Hyundai Elantra Recall Due to Electric Stability Control Sensor Problems

About 155,000 Hyundai Elantra vehicles have been recalled after the manufacturer received warranty claims that suggest the brakes may be automatically applied unexpectedly due to an electrical sensor failure, potentially increasing the risk of an auto accident

The Hyundai Elantra recall was announced by the U.S. National Highway Traffic Safety Administration (NHTSA) on January 6, due to a risk that the electronic stability control (ESC) sensor may fail and cause the brakes on one or more of the wheels to be applied unexpectedly.

Although no injuries or accidents have been reported to day, the auto braking problem may cause drivers to lose control of the vehicle. In the event of the ESC sensor malfunctioning, drivers will begin to feel the brakes being applied and the engine power may be reduced. Other warnings signs may include an illuminated ESC indicator lamp on the dash.

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The recall includes certain model year 2011 through 2012 Elantra sedan vehicles manufactured by Hyundai Motor Company in Korea from November 11, 2010 through September 20, 2011 and certain model year 2011 through 2012 Elantra sedan vehicles manufactured by Hyundai Motor Manufacturing Alabama from October 29, 2010 through October 25, 2011.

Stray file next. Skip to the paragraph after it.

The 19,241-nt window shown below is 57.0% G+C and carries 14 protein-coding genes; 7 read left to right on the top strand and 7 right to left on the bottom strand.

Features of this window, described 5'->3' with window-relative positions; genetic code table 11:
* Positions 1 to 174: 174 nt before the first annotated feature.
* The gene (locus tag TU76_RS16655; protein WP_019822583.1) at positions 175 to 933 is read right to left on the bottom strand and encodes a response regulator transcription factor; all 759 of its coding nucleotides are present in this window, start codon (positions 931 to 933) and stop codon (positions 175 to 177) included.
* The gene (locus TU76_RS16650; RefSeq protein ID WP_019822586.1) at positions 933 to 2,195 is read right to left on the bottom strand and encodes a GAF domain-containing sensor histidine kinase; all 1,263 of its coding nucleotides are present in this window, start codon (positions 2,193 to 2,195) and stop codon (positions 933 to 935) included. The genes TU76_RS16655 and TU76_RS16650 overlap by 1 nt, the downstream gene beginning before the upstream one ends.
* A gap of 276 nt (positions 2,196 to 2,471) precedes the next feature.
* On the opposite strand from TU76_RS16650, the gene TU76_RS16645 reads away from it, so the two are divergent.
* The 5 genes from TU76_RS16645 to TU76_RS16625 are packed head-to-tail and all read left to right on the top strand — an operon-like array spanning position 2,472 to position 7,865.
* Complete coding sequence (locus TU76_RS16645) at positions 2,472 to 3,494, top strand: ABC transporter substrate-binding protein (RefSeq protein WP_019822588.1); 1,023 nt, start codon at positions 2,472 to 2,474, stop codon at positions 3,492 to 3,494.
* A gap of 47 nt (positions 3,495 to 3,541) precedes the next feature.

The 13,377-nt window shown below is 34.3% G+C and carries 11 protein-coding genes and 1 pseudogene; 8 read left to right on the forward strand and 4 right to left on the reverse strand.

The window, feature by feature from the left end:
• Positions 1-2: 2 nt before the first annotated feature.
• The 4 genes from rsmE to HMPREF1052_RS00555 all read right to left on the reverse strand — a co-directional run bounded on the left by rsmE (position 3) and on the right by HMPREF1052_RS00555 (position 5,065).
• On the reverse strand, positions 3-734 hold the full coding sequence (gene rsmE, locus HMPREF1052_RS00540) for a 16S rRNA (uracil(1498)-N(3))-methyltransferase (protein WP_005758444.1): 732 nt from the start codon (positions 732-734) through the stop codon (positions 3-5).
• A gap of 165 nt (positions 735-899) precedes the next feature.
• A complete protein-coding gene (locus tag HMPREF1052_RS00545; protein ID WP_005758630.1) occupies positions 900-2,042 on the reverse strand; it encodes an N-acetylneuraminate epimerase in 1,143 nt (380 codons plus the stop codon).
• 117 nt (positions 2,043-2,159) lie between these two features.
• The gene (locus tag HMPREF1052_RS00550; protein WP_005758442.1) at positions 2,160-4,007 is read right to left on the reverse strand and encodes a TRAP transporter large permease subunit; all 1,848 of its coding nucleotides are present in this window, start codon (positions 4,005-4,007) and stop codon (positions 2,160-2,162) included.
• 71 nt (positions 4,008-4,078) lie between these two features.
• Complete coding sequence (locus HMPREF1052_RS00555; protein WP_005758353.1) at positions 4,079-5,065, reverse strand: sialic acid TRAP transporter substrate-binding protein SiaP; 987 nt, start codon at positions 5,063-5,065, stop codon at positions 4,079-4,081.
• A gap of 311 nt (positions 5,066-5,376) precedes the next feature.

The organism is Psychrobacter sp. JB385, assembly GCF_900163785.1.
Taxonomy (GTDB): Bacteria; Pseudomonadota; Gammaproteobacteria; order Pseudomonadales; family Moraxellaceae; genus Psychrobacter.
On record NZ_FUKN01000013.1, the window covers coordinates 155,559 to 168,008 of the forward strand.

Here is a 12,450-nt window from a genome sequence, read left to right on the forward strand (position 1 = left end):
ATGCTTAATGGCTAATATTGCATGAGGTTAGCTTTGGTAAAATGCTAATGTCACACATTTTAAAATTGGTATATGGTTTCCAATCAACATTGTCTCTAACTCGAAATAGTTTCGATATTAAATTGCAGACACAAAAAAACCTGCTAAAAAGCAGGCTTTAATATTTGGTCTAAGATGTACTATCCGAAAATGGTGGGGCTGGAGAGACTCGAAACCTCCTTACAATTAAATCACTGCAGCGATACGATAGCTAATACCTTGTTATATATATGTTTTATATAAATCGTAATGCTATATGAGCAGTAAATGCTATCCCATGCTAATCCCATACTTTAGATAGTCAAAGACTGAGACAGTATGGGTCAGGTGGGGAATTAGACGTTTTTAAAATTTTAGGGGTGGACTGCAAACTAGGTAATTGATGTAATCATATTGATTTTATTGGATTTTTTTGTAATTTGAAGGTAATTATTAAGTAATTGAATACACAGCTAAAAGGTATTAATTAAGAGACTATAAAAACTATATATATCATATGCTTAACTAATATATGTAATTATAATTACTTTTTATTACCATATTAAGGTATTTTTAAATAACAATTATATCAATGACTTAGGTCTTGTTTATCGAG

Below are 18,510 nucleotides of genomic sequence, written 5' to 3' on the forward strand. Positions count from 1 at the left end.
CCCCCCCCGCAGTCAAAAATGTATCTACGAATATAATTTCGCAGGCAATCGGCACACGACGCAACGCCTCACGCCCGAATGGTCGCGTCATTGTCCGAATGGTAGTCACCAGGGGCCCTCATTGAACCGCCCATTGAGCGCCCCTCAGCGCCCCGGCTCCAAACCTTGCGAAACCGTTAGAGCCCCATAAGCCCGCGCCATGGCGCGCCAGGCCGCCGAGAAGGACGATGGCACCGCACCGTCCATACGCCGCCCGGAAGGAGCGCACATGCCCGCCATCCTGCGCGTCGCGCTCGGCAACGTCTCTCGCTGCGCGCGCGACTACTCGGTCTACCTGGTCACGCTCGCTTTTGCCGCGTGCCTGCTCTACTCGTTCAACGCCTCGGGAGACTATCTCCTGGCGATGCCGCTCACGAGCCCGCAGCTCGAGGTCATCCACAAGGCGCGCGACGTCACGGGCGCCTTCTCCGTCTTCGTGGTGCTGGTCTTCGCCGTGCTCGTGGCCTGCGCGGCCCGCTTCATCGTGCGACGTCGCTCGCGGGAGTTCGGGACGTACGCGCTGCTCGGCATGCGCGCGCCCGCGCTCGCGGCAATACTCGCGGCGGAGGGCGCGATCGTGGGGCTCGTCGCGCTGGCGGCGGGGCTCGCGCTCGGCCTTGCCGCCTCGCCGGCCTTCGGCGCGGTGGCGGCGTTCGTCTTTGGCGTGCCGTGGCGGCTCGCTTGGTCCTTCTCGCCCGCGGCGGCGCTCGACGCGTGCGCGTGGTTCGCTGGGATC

According to the NHTSA, there were an estimated 155,000 impacted vehicles sold within the United States. Owners are being encouraged to schedule their repair appointment as quickly as possible after receiving notification to have the issue resolved due to the potential crash hazard the defect poses.

Hyundai announced they will be notifying owners via mailed noticed with instructions on how to schedule a free inspection and repair at their local dealer. Dealers will verify the proper operation of the ESC sensors and update the ESC system’s calibration free of charge. The recall is anticipated to begin on February 19, 2016, however customers with further questions or concerns may contact Hyundai customer service at 1-800-424-9153 and reference recall number 137.

Image Credit: Image via Zoran Karapancev / Shutterstock.com

9 Comments

  • HaileyNovember 1, 2022 at 1:55 pm